With each step uphill in several inches of white, powdery snow, I feared those kidney stones could turn the hunting experience into a painful one. But I was excited and exhilarated to finally be outside, to be in pursuit of filling a big game Montana tag, so I pushed on, following my cousin, the outfitter. We had only the afternoon and the next day left to hunt before the group of Roseburg hunters was scheduled to return home.
It had already been a successful day. At daybreak, Alan Ross and I had shot back-to-back on a cow elk. Alan tagged it.
So now, just the two of us were moving on, swooshing through the powder and checking finger ridges and small drainages off a main ridge in an area that had suffered a major burn in 2004. Visibility was good through the bare, gray trees. We moved slowly, but steadily in silence.
Then Mel saw a mule deer doe 100 yards downhill from us before she saw us. We froze. He slowly raised his binocs to look for more animals. He spotted another bald one and then another. He was patient and kept glassing. He moved forward a couple steps and saw another doe. A couple does detected our movements and presence and looked uphill. But they didn’t bolt.
Mel had spotted six does when he quickly turned to me, grabbed my jacket at the chest and pulled me down to my knees.
“There’s a big buck bedded down there and you better get it,” he hissed at me.
‘Thanks for the pressure, cous,’ was my immediate thought. ‘Here’s the rifle. Have at it!’
Knowing that Mel, 58, had grown up in the Centennial Mountains, had gone to a one-room schoolhouse there and had been an outfitter in those mountains for almost 30 years, I knew he knew about what constitutes a big buck. The pressure was on ... me!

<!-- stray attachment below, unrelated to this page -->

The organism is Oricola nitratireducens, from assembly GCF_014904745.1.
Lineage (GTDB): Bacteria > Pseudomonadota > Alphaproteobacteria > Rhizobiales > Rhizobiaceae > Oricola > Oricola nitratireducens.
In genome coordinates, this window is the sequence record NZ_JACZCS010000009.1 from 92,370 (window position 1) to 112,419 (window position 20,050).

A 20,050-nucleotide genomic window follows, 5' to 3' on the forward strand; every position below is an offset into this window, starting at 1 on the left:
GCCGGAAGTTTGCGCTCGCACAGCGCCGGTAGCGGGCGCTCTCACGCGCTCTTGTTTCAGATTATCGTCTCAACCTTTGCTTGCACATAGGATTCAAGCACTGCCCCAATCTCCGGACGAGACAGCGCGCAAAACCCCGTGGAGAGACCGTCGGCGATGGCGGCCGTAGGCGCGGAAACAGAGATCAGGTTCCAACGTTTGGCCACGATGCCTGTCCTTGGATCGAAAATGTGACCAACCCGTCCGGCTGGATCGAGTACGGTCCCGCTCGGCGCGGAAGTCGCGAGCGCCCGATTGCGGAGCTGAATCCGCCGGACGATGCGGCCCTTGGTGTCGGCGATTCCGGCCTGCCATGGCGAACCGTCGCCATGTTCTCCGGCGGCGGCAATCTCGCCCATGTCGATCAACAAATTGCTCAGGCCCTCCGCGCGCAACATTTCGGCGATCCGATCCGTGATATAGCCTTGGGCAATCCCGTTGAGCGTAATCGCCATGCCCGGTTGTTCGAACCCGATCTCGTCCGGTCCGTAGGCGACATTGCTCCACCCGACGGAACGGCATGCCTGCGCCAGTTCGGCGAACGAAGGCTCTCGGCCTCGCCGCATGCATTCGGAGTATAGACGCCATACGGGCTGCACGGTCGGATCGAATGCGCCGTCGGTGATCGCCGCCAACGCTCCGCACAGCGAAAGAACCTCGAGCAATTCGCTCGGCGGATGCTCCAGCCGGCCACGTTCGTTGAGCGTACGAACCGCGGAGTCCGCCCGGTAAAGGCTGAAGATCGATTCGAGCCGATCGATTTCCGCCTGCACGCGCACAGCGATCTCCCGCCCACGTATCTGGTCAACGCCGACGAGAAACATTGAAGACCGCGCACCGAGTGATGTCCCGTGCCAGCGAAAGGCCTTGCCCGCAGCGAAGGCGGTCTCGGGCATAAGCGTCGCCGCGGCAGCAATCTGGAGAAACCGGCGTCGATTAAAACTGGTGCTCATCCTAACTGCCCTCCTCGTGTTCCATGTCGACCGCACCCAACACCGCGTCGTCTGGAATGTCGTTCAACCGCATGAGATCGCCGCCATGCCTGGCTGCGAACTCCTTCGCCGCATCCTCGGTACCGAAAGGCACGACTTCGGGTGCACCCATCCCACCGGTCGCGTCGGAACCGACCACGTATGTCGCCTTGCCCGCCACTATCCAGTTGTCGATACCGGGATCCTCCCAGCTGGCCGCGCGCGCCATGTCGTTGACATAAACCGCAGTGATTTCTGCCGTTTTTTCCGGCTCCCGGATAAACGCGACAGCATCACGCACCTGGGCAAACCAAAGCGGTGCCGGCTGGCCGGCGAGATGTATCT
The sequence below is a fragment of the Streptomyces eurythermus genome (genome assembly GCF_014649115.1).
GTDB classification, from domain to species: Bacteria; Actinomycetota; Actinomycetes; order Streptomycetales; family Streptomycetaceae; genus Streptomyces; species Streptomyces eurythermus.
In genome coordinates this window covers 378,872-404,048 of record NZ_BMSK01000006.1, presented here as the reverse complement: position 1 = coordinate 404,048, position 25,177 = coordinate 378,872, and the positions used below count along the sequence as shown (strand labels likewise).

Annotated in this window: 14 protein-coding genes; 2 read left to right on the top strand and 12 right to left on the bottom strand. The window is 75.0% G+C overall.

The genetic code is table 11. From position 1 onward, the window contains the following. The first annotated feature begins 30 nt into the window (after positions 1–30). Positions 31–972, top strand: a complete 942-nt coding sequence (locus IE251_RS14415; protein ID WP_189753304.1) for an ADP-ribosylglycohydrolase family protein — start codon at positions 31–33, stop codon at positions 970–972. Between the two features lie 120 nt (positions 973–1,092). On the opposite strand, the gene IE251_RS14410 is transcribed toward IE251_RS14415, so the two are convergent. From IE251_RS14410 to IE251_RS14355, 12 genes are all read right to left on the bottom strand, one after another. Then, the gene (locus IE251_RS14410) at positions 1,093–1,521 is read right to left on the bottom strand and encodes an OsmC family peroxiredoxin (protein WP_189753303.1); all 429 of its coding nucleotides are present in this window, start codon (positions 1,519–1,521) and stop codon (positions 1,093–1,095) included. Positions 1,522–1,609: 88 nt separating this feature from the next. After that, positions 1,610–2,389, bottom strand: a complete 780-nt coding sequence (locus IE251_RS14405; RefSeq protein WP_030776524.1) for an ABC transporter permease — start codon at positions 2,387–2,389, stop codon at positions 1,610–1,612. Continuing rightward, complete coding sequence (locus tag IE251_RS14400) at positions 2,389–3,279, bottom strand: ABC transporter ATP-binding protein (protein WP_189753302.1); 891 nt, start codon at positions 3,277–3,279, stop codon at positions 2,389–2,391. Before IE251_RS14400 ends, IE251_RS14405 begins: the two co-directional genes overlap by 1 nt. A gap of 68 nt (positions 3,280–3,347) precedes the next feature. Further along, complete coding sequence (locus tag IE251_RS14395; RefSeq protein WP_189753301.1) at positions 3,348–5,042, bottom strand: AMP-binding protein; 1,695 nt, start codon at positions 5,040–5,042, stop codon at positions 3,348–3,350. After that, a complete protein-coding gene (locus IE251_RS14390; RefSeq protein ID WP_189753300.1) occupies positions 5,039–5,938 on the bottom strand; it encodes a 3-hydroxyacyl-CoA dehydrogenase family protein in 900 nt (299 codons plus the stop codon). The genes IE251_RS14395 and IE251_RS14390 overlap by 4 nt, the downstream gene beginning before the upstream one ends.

I shed my backpack. Adrenaline would take care of any potential stone flare up.
We were patient, letting the situation develop on its own. When animal heads were down, we crept forward a couple yards on hands and knees, hoping not to snap a snow-hidden branch.
Initially I couldn’t pick up the buck in my scope, but after several minutes it stood up and the antlers filled the crosshairs. I slowly moved from a crawl to a sitting position, resting my elbows on my raised knees.
The side of the buck filled my scope. I don’t remember having time to be nervous. I squeezed the trigger and the 300 magnum roared. I quickly found the buck again in the scope as he collapsed.
The pressure was off.
It was hard to believe. Six days earlier I was in an emergency room feeling intense pain, concluding that my Montana hunt was not going to happen. And now I was standing over an eight-point Montana mule deer buck.
In all his years in those mountains, Mel said it was either the first or second biggest buck he’d ever seen taken.
“The second I saw those antlers, I knew it was a shooter,” he said. “The number of points, the antler mass, the size, there was no doubt. It’s hard to get a buck to grow that big around here because people shoot them earlier. That’s the way it is in most of Montana, except in a few areas that have trophy bucks because of limited entry hunting.”
The outfitter said he’ll see 20 to 30 good bull elk in the Centennials before seeing such a big buck. A head-and-shoulder mount is being done by a Montana taxidermist.
“This hunt started out so crazy with a run to the emergency room,” Mel said. “There was the disappointment of probably not getting to hunt together.
“We weathered that, sucked it up and dealt with the challenge,” he added. “I feel like God blessed us. There was a reward in the end, a blessing that we got to get that buck. It’s a pretty neat story line.”
As if that wasn’t enough, the next morning after a 90-minute horseback ride in the dark, Preston Wentz and I each dropped a cow elk in a high mountain meadow. That capped quite a week of extreme emotions, from pain to pleasure.
Now if only the stones would pass. They seem to be stuck, but thankfully at the moment they’re painless. They’ve been given a couple more weeks to move on their own or else they’ll be surgically removed.
From the ER to the trophy of a lifetime, this was a hunting journey like no other.
• News-Review Features Editor Craig Reed can be reached at 541-957-4210 or email@example.com.